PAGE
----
Prime Minister Tony Abbott has announced long-promised changes to the rules for foreign land purchases and ownership in Australia. There are two key changes. First, the Foreign Investment Review Board (FIRB) threshold will be reduced from A$252 million to A$15 million and be applied to cumulative purchases. Second, the Australian Taxation Office (ATO) will be tasked with creating a “stocktake” of foreign-owned agricultural land, which may lead to a national register.
Media reports of this week’s announcement have largely focused on the merits of lowering the FIRB’s screening threshold. But the foreign-owned land stocktake and register should be equally scrutinised.
Spearheaded by high-profile land (and water) sales to non-Australians, such as Cubbie Station, the issue of foreign investment in agriculture has generated much discussion in recent years. Central to this sensitive issue is that no one knows exactly how much agricultural land foreign companies and governments own. And while there is uncertainty, the public debate seems locked to a dualism between “we are selling the family farm” and “overseas capital can only benefit agriculture”.
Last year, my colleague and I called for better national data sets that clearly document who owns agricultural land and at what rate it is changing hands. A land register documenting foreign ownership of agricultural land would likely address this data deficiency, but only partially.
Details of what the ATO will produce are yet to be delivered. But, it seems the ATO will start to record new foreign land purchases from 1 July 2015 (irrespective of value). This may then be matched with the development of a national foreign-owned land register that draws on the land titles registers kept by state and territory governments.
It’s not just about land
So far, media reports indicate the register will be focused on land. But what about investment in agricultural businesses separate from direct investment in land? In the most recent Agricultural Land and Water Ownership survey, the Australian Bureau of Statistics reported that almost 90% of farmland was fully Australian owned and just under 99% of farm businesses were fully Australian owned.
Although that survey was widely criticised, the distinction remains important if efforts to document foreign land ownership are to prove as useful as possible. This is because although land ownership and the ownership of farm operations may or may not align, each is shaped by the other.
So, a register of foreign-owned land addresses only part of the huge data deficiencies related to foreign investment in the Australian farming sector. Despite the difficulties of untangling business structures, the ATO is perhaps best placed to align data collection and reporting on foreign ownership of both agricultural businesses and land.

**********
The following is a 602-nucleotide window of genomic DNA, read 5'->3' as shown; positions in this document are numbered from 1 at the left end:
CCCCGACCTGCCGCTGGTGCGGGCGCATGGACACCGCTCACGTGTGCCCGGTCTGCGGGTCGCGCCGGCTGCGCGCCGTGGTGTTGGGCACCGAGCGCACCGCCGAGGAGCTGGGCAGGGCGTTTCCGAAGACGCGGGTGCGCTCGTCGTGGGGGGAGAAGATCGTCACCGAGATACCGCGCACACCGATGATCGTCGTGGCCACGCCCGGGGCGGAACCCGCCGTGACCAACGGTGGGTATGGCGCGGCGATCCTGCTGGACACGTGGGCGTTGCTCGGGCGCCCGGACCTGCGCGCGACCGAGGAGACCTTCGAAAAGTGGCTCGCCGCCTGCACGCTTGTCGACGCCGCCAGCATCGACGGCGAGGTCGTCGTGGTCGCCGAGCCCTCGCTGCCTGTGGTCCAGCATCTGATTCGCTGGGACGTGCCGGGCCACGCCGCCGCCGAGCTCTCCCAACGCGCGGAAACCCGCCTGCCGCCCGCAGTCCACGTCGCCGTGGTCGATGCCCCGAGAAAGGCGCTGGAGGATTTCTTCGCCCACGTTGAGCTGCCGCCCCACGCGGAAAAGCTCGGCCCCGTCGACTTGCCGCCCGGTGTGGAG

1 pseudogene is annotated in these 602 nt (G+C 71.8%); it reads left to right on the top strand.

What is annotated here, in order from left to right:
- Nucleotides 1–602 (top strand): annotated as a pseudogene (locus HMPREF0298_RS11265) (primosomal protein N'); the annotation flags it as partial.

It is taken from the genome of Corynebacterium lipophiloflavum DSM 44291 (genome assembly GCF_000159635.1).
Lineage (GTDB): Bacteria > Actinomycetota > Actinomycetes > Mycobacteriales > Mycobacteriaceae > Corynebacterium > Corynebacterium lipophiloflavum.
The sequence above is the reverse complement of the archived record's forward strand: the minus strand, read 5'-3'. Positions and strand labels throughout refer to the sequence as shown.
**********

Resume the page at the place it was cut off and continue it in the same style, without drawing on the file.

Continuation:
What about water?
Australia’s water market and the legal separation of land and water titles further complicate the issue. It’s unclear whether a comparable register for foreign water ownership will be part of the ATO’s mandate.
Questions about who owns water access rights and at what rate they are changing hands are equally – or perhaps more – significant. This is especially in light of the Australian Bureau of Statistics’ results that showed agricultural water entitlements with some degree of foreign ownership increased by 55% between 2010 and 2013. In contrast, Australian land with some degree of foreign ownership remained largely unchanged.
Like land, the state and territory governments manage their water registers, so similar integration between the state/territory systems and any national register would be required.
It’s time to broaden the debate
The debate about foreign ownership of agricultural land and the means used to document it need to be broadened.
Whether it’s ownership of land, water or agricultural businesses, non-Australian sources of capital are only part of the picture. The foreign ownership debate needs to evolve to – or be merged with – a broader debate about the future of the agricultural sector.
Too often the future of agriculture is reduced to a binary logic of family farmers and corporate farms. However, the reality is there are many different ways to organise agricultural business and production.
Foreign investment is only one of the drivers of change. Australian institutional investment or private equity partnerships and their relationships with land and water ownership are also shaping the agricultural sector and rural communities. How these alternative business models may be changing will slip through the gaps of any land register focused exclusively on foreign ownership.
More data will not resolve the issue of foreign ownership. It also won’t magically set the future direction of agriculture. But, good data sets that capture the full spectrum of agricultural business and asset ownership models can better inform these debates.
If the ATO stocktake of foreign-owned land becomes a formal register, the prime minister’s announcement is a positive step. But it doesn’t go far enough. It’s time to move beyond the foreign- versus Australian-owned dichotomy. Expanding a national foreign-owned land register to include other agricultural assets and ownership changes among domestic investors will enable more informed discussion on what Australians really value about economic development, land and water resources and food production.